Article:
- Development & Aid
- Economy & Trade
- Human Rights
- Global Governance
- Civil Society
Friday, July 29, 2016
- The play opens with a man and his mother waiting impatiently at the dining table in the family home. A woman rushes in after a busy day at the office with takeaway dinner packets, followed by her son and daughter who walk in expecting their mother to serve them a meal.
The scene continues with the grandmother chastising her daughter-in-law for coming home late and failing to prepare the meal herself, a refrain quickly taken up by the husband. The young daughter is meanwhile pulled up for wearing a short skirt, though she is quick to retort that the grandmother is simply “old-fashioned”.
An undercurrent of tension that threatens to give way to violence runs through the play, which is exactly what the writers and producers intended.
‘Just a Bad Day’, a forum theatre piece designed to explore the struggles of ordinary Singaporean women against stereotyping and gender violence, is quickly making the rounds of this affluent Southeast Asian city-state, highlighting the hunger for dialogue around an issue that often gets swept under the rug.
As Director Li Xie told IPS, “Physical violence is very visible but subtle violence is hard to detect.” Yet it is exactly this latter form of violence that women in Singapore confront on a daily basis.
The 2013 Human Development Report, published annually by the United Nations Development Programme (UNDP), puts Singapore at 13th place in the gender development index, above Western countries such as the U.S., UK, Ireland and Austria, and fellow neighbours Japan, South Korea and Australia.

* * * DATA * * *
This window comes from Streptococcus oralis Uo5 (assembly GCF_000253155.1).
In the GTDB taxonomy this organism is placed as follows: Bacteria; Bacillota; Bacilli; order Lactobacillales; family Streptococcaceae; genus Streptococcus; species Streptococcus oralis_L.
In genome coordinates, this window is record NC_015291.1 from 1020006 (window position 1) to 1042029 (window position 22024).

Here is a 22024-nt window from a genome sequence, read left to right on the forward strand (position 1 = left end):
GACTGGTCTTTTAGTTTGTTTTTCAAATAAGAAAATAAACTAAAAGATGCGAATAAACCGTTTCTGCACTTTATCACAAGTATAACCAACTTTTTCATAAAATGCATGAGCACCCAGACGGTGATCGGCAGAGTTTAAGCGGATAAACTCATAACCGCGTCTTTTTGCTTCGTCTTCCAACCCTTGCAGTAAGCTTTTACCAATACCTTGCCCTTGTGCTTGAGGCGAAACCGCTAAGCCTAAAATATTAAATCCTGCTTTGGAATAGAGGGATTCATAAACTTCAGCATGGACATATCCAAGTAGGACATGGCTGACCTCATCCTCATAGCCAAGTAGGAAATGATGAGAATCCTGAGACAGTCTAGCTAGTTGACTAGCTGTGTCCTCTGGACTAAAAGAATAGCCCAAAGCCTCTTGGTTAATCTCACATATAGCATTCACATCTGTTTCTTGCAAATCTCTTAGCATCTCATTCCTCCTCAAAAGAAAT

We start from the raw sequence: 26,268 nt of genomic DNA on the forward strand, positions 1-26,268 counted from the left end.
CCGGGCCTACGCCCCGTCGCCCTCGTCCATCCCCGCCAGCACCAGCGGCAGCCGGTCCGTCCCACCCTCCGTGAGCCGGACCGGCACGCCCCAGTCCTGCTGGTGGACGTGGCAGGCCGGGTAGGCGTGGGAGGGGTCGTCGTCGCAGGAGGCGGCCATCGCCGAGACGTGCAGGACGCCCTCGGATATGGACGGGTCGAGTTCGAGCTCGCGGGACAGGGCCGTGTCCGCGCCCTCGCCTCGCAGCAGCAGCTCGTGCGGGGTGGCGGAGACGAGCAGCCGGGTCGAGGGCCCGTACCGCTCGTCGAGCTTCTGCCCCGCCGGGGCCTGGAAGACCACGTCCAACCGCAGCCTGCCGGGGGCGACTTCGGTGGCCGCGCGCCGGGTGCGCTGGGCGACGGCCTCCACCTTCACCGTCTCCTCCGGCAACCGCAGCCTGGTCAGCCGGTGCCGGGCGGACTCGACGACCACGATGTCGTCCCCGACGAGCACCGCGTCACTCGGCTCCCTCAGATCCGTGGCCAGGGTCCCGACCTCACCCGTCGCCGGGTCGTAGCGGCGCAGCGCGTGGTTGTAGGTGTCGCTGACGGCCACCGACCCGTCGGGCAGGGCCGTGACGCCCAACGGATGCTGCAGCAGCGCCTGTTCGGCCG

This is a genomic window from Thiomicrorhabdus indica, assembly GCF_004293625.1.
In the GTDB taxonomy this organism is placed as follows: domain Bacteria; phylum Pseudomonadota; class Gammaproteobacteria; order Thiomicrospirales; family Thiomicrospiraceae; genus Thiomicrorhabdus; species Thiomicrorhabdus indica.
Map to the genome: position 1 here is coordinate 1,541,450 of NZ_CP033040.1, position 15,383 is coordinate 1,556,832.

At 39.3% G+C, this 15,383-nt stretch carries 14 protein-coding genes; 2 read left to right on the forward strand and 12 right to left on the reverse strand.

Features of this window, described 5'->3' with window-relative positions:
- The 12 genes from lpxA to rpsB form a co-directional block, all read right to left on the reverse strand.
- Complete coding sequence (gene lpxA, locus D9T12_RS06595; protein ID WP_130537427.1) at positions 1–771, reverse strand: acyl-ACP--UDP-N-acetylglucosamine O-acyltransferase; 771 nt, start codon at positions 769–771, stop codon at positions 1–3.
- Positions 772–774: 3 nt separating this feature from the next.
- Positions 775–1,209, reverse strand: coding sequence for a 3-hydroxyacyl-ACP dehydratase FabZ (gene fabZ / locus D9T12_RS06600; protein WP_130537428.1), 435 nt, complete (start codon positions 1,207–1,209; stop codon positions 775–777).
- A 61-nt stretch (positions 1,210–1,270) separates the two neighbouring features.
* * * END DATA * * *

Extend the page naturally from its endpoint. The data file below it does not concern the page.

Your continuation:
Over 71 percent of women in Singapore have at least a secondary education and 57 percent participate in the labour force.
With such an impressive track record, one would believe that women here enjoy a high social status, but the reality is very different.
Entering the labour force has been both a blessing and a curse, as women are now expected to play the dual role of working mother and traditional housewife, who must cook the family meal and attend to all the domestic chores after putting in long hours on the job.
“We wanted to address these gender stereotypes, prejudices and biases [because] that’s where change starts,” argues Kokila Annamalai, communications executive at the Association of Women for Action and Research (AWARE), the co-producer of the play.
She added that social conditioning of both men and women must be stopped at “an early stage” so as to prevent psychological violence in the future.
AWARE, the leading women’s lobby group in Singapore, has fought for over three decades for equal rights for women in the workplace and at home.
Now, the NGO is taking its campaign to a new level through the use of community forum theatre, a form that allows the audience to actively participate in the outcome of the play.
“Through this intimate performance, we hope to provoke thought and discussion on the less tangible forms of violence against women that continue to be a reality in Singapore,” Annamalai told IPS.
‘Just A Bad Day’, produced in collaboration with the community theatre company Drama Box, is a flagship project of the ‘We Can’ campaign, a global initiative involving 3.9 million people who have pledged not to “tolerate violence against women”.